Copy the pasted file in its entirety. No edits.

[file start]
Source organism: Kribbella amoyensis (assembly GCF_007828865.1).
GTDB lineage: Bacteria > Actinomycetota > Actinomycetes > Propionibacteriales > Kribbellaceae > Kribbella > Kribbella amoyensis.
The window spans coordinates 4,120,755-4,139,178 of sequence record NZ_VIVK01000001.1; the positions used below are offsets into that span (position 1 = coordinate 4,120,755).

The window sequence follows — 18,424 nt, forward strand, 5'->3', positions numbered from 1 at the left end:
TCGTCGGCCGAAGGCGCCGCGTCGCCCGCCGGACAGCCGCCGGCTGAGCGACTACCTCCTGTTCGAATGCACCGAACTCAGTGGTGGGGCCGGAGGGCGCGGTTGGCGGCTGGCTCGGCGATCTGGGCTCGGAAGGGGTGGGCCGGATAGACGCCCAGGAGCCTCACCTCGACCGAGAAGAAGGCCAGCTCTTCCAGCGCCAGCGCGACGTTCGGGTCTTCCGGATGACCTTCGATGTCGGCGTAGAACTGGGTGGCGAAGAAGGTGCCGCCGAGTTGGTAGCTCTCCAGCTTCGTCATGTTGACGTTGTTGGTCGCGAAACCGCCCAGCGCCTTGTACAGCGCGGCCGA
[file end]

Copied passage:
Source organism: Kribbella amoyensis (assembly GCF_007828865.1).
GTDB lineage: Bacteria > Actinomycetota > Actinomycetes > Propionibacteriales > Kribbellaceae > Kribbella > Kribbella amoyensis.
The window spans coordinates 4,120,755-4,139,178 of sequence record NZ_VIVK01000001.1; the positions used below are offsets into that span (position 1 = coordinate 4,120,755).

The window sequence follows — 18,424 nt, forward strand, 5'->3', positions numbered from 1 at the left end:
TCGTCGGCCGAAGGCGCCGCGTCGCCCGCCGGACAGCCGCCGGCTGAGCGACTACCTCCTGTTCGAATGCACCGAACTCAGTGGTGGGGCCGGAGGGCGCGGTTGGCGGCTGGCTCGGCGATCTGGGCTCGGAAGGGGTGGGCCGGATAGACGCCCAGGAGCCTCACCTCGACCGAGAAGAAGGCCAGCTCTTCCAGCGCCAGCGCGACGTTCGGGTCTTCCGGATGACCTTCGATGTCGGCGTAGAACTGGGTGGCGAAGAAGGTGCCGCCGAGTTGGTAGCTCTCCAGCTTCGTCATGTTGACGTTGTTGGTCGCGAAACCGCCCAGCGCCTTGTACAGCGCGGCCGA